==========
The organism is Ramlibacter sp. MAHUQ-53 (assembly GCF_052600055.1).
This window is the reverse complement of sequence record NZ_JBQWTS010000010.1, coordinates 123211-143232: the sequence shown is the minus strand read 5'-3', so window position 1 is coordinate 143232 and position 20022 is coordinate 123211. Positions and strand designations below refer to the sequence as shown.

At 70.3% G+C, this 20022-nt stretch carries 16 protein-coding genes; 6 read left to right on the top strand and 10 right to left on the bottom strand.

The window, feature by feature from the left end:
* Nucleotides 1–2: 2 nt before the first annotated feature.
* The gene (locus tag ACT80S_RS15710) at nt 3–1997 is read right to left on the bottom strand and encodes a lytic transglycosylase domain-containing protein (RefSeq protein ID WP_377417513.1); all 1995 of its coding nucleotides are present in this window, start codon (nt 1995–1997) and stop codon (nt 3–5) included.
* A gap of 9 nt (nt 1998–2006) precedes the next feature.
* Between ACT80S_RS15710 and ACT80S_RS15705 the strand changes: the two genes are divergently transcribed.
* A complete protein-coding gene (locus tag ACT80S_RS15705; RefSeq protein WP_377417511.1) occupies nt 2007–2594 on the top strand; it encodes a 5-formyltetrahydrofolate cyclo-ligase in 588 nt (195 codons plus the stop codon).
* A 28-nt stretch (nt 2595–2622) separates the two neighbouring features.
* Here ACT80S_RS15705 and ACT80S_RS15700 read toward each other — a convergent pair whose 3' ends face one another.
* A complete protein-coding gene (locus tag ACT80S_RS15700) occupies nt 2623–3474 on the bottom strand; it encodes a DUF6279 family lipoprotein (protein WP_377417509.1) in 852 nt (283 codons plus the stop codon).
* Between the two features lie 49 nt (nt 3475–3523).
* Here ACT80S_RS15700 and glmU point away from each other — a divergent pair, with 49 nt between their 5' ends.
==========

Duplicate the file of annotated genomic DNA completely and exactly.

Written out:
The organism is Ramlibacter sp. MAHUQ-53 (assembly GCF_052600055.1).
This window is the reverse complement of sequence record NZ_JBQWTS010000010.1, coordinates 123211-143232: the sequence shown is the minus strand read 5'-3', so window position 1 is coordinate 143232 and position 20022 is coordinate 123211. Positions and strand designations below refer to the sequence as shown.

At 70.3% G+C, this 20022-nt stretch carries 16 protein-coding genes; 6 read left to right on the top strand and 10 right to left on the bottom strand.

The window, feature by feature from the left end:
* Nucleotides 1–2: 2 nt before the first annotated feature.
* The gene (locus tag ACT80S_RS15710) at nt 3–1997 is read right to left on the bottom strand and encodes a lytic transglycosylase domain-containing protein (RefSeq protein ID WP_377417513.1); all 1995 of its coding nucleotides are present in this window, start codon (nt 1995–1997) and stop codon (nt 3–5) included.
* A gap of 9 nt (nt 1998–2006) precedes the next feature.
* Between ACT80S_RS15710 and ACT80S_RS15705 the strand changes: the two genes are divergently transcribed.
* A complete protein-coding gene (locus tag ACT80S_RS15705; RefSeq protein WP_377417511.1) occupies nt 2007–2594 on the top strand; it encodes a 5-formyltetrahydrofolate cyclo-ligase in 588 nt (195 codons plus the stop codon).
* A 28-nt stretch (nt 2595–2622) separates the two neighbouring features.
* Here ACT80S_RS15705 and ACT80S_RS15700 read toward each other — a convergent pair whose 3' ends face one another.
* A complete protein-coding gene (locus tag ACT80S_RS15700) occupies nt 2623–3474 on the bottom strand; it encodes a DUF6279 family lipoprotein (protein WP_377417509.1) in 852 nt (283 codons plus the stop codon).
* Between the two features lie 49 nt (nt 3475–3523).
* Here ACT80S_RS15700 and glmU point away from each other — a divergent pair, with 49 nt between their 5' ends.